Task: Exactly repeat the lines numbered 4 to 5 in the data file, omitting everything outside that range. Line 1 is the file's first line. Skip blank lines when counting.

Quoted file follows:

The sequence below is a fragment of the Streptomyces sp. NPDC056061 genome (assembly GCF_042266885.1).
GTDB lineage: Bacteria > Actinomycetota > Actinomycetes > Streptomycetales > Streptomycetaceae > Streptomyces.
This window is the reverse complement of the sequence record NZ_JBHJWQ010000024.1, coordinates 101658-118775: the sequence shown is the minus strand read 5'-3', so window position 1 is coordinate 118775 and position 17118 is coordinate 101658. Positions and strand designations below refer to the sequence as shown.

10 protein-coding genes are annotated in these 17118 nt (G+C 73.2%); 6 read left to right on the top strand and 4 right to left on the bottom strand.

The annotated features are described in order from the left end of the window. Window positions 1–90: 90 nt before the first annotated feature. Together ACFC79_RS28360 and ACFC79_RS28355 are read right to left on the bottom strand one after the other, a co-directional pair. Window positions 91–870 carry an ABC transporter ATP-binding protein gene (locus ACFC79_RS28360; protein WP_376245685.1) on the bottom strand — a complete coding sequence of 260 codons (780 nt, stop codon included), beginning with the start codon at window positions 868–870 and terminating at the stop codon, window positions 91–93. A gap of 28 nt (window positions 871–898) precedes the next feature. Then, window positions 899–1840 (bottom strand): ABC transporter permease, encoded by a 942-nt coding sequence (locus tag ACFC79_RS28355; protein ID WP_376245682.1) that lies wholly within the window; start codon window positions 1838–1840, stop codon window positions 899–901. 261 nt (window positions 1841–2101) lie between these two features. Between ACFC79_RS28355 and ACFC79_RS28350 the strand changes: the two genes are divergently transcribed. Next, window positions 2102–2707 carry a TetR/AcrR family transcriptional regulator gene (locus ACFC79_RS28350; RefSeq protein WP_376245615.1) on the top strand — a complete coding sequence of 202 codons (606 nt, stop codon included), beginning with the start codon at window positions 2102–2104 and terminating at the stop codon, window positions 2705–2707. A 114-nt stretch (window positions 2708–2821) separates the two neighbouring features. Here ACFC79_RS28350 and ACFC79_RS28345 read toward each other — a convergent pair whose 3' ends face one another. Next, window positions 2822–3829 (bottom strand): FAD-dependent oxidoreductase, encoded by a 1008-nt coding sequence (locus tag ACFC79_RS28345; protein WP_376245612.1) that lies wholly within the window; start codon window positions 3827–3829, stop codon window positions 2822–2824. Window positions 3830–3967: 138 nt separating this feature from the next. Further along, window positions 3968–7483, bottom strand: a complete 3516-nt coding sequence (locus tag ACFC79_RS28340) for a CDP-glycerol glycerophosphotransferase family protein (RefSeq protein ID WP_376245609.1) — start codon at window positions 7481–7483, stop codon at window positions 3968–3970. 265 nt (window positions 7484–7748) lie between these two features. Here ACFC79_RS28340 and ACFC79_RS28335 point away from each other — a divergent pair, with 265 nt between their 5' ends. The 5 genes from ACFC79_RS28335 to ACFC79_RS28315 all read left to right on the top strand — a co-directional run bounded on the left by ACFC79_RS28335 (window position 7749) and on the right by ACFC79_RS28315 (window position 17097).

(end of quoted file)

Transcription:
10 protein-coding genes are annotated in these 17118 nt (G+C 73.2%); 6 read left to right on the top strand and 4 right to left on the bottom strand.

The annotated features are described in order from the left end of the window. Window positions 1–90: 90 nt before the first annotated feature. Together ACFC79_RS28360 and ACFC79_RS28355 are read right to left on the bottom strand one after the other, a co-directional pair. Window positions 91–870 carry an ABC transporter ATP-binding protein gene (locus ACFC79_RS28360; protein WP_376245685.1) on the bottom strand — a complete coding sequence of 260 codons (780 nt, stop codon included), beginning with the start codon at window positions 868–870 and terminating at the stop codon, window positions 91–93. A gap of 28 nt (window positions 871–898) precedes the next feature. Then, window positions 899–1840 (bottom strand): ABC transporter permease, encoded by a 942-nt coding sequence (locus tag ACFC79_RS28355; protein ID WP_376245682.1) that lies wholly within the window; start codon window positions 1838–1840, stop codon window positions 899–901. 261 nt (window positions 1841–2101) lie between these two features. Between ACFC79_RS28355 and ACFC79_RS28350 the strand changes: the two genes are divergently transcribed. Next, window positions 2102–2707 carry a TetR/AcrR family transcriptional regulator gene (locus ACFC79_RS28350; RefSeq protein WP_376245615.1) on the top strand — a complete coding sequence of 202 codons (606 nt, stop codon included), beginning with the start codon at window positions 2102–2104 and terminating at the stop codon, window positions 2705–2707. A 114-nt stretch (window positions 2708–2821) separates the two neighbouring features. Here ACFC79_RS28350 and ACFC79_RS28345 read toward each other — a convergent pair whose 3' ends face one another. Next, window positions 2822–3829 (bottom strand): FAD-dependent oxidoreductase, encoded by a 1008-nt coding sequence (locus tag ACFC79_RS28345; protein WP_376245612.1) that lies wholly within the window; start codon window positions 3827–3829, stop codon window positions 2822–2824. Window positions 3830–3967: 138 nt separating this feature from the next. Further along, window positions 3968–7483, bottom strand: a complete 3516-nt coding sequence (locus tag ACFC79_RS28340) for a CDP-glycerol glycerophosphotransferase family protein (RefSeq protein ID WP_376245609.1) — start codon at window positions 7481–7483, stop codon at window positions 3968–3970. 265 nt (window positions 7484–7748) lie between these two features. Here ACFC79_RS28340 and ACFC79_RS28335 point away from each other — a divergent pair, with 265 nt between their 5' ends. The 5 genes from ACFC79_RS28335 to ACFC79_RS28315 all read left to right on the top strand — a co-directional run bounded on the left by ACFC79_RS28335 (window position 7749) and on the right by ACFC79_RS28315 (window position 17097).